22 octobre 2020 à 8 pm : le rôle de Cemal (pronounced Djemal) Pasha dans le génocide des Arméniens

avec Taner Akçam




photo : domaine public











One popular view of Cemal Pasha among non-historians has emphasized his role as one of the “Three Pashas” (along
with Talat Pasha and Enver Pasha) who were largely responsible for the deaths of 1.5 million Armenians in the
Ottoman Empire during the Armenian Genocide (1914-1923). Yet in scholarly writings, many historians have argued
that, although Cemal Pasha was very harsh in his treatment of Arabs and Jews, he opposed the annihilationist
policies directed toward the Armenians. In fact, the prevailing view has been that Cemal Pasha not only tried to treat
Armenians well but actively worked to rescue them, to the extent that his efforts opened a serious rift between him
and the Unionist government in Istanbul. The testimonies of some survivors of the Armenian Genocide appear on
the surface to support this latter view. For example, two Genocide survivors are quoted as follows: “Talat sent Cemal
the [following] order…from Istanbul: Not even a dog should be left on the streets. In other words, annihilate the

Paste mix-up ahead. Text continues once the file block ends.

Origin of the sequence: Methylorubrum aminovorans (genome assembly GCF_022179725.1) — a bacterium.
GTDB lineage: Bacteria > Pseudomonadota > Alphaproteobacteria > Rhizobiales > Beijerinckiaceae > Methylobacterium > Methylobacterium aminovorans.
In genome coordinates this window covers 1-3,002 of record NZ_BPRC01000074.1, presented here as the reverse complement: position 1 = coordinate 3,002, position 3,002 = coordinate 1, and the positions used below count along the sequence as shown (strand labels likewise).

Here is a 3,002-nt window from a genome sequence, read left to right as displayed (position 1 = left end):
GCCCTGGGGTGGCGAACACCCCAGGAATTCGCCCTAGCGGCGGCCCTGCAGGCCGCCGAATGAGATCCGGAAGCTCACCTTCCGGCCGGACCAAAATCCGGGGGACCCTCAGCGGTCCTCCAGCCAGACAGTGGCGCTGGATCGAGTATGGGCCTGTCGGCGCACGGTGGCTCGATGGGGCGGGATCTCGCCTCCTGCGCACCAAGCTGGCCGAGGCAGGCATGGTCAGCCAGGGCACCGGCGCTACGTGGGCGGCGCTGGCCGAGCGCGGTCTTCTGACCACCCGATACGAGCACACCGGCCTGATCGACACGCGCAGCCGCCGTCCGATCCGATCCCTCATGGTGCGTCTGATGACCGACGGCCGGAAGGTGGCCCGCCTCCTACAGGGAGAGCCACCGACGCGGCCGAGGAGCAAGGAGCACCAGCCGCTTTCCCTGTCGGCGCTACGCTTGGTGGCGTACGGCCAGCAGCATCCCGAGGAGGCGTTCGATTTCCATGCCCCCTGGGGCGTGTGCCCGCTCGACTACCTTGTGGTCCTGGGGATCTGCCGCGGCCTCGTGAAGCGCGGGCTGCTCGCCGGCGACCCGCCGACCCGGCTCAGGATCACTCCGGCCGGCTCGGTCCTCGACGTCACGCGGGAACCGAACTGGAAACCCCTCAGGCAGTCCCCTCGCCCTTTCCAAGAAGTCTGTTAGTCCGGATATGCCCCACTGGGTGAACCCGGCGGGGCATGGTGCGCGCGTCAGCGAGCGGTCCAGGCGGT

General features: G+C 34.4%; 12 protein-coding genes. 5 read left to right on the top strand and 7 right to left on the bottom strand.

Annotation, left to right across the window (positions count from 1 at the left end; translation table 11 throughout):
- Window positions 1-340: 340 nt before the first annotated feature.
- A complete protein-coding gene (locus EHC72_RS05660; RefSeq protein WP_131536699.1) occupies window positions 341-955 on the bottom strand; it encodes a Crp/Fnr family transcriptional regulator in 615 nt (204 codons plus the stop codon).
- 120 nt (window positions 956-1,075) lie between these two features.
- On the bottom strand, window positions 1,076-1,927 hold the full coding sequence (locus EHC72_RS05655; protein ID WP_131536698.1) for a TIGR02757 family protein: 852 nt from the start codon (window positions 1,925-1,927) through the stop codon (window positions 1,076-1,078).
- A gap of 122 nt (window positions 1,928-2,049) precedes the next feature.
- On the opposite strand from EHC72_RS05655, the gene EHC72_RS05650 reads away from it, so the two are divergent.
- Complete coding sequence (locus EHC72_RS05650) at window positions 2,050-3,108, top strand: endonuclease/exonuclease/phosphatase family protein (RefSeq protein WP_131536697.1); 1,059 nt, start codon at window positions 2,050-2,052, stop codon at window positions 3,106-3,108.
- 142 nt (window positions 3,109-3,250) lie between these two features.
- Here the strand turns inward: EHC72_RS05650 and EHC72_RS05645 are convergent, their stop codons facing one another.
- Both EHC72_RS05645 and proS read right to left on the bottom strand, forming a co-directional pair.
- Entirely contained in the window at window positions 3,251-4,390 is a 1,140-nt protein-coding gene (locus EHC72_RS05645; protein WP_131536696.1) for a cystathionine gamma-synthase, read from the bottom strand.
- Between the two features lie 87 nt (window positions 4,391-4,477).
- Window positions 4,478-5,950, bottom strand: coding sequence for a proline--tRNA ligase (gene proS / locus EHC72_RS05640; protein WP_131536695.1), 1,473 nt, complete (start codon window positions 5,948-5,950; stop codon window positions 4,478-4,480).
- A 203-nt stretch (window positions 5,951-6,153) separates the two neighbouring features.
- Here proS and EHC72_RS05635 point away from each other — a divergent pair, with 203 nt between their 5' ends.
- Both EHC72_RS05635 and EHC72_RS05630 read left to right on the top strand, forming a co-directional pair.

Armenians; but [Cemal] acted cleverly and killed all the stray dogs; As for the Armenians, [he ordered] ‘Change your
names as if you’ve become [Muslim] Turks… I will send a telegram [to Istanbul] stating that ‘No Armenians remain
here, all have already converted, and there are no Armenians left to kill.’”
According to new research by Professor Akçam, neither oft-repeated view of Cemal Pasha is entirely accurate. There
were no major disagreements between the authorities in Istanbul and Cemal Pasha over Armenian policy; rather,
they were in nearly complete accord. Indeed, in many aspects the latter’s policies can be seen as more radical than
those of his collaborators in Istanbul. In his talk, Professor Akçam will present a reevaluation of Cemal Pasha’s role in
the Armenian Genocide in light of recently discovered Ottoman documents. Professor Ronald Grigor Suny will
provide commentary on this work, followed by Q&A.
Taner Akçam, Ph.D.
Professor of History
Kaloosdian and Mugar Chair in Modern
Armenian History and Genocide
Strassler Center for Holocaust and
Genocide Studies, Clark University
Ronald G. Suny, Ph.D.
William H. Sewell, Jr. Distinguished
University Professor of History at the
University of Michigan and Emeritus
Professor of Political Science and History at
the University of Chicago
(Photos provided by Professors Akçam and Suny)